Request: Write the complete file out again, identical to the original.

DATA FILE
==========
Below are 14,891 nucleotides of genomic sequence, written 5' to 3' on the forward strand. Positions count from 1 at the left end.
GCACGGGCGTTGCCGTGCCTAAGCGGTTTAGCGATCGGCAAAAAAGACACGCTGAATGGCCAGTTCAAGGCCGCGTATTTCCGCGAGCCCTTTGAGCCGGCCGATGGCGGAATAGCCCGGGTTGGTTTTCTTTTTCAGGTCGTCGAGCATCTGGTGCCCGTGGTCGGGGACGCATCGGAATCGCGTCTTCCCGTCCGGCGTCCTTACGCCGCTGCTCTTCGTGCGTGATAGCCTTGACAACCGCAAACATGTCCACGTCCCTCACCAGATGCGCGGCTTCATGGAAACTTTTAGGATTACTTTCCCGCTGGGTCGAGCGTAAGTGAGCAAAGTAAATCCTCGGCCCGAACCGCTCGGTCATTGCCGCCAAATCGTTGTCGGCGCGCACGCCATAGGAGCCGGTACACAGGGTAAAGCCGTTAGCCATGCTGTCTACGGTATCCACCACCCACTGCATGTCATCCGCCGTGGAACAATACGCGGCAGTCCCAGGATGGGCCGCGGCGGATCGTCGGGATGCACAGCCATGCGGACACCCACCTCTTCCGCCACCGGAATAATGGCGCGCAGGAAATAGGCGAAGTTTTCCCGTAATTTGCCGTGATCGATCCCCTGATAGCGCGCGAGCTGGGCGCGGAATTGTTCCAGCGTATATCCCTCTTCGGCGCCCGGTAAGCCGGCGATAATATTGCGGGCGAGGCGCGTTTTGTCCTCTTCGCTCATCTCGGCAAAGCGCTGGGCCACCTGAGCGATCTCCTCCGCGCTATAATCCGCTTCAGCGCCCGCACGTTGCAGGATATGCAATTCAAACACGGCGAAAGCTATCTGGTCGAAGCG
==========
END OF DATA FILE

Below are 14,891 nucleotides of genomic sequence, written 5' to 3' on the forward strand. Positions count from 1 at the left end.
GCACGGGCGTTGCCGTGCCTAAGCGGTTTAGCGATCGGCAAAAAAGACACGCTGAATGGCCAGTTCAAGGCCGCGTATTTCCGCGAGCCCTTTGAGCCGGCCGATGGCGGAATAGCCCGGGTTGGTTTTCTTTTTCAGGTCGTCGAGCATCTGGTGCCCGTGGTCGGGGACGCATCGGAATCGCGTCTTCCCGTCCGGCGTCCTTACGCCGCTGCTCTTCGTGCGTGATAGCCTTGACAACCGCAAACATGTCCACGTCCCTCACCAGATGCGCGGCTTCATGGAAACTTTTAGGATTACTTTCCCGCTGGGTCGAGCGTAAGTGAGCAAAGTAAATCCTCGGCCCGAACCGCTCGGTCATTGCCGCCAAATCGTTGTCGGCGCGCACGCCATAGGAGCCGGTACACAGGGTAAAGCCGTTAGCCATGCTGTCTACGGTATCCACCACCCACTGCATGTCATCCGCCGTGGAACAATACGCGGCAGTCCCAGGATGGGCCGCGGCGGATCGTCGGGATGCACAGCCATGCGGACACCCACCTCTTCCGCCACCGGAATAATGGCGCGCAGGAAATAGGCGAAGTTTTCCCGTAATTTGCCGTGATCGATCCCCTGATAGCGCGCGAGCTGGGCGCGGAATTGTTCCAGCGTATATCCCTCTTCGGCGCCCGGTAAGCCGGCGATAATATTGCGGGCGAGGCGCGTTTTGTCCTCTTCGCTCATCTCGGCAAAGCGCTGGGCCACCTGAGCGATCTCCTCCGCGCTATAATCCGCTTCAGCGCCCGCACGTTGCAGGATATGCAATTCAAACACGGCGAAAGCTATCTGGTCGAAGCG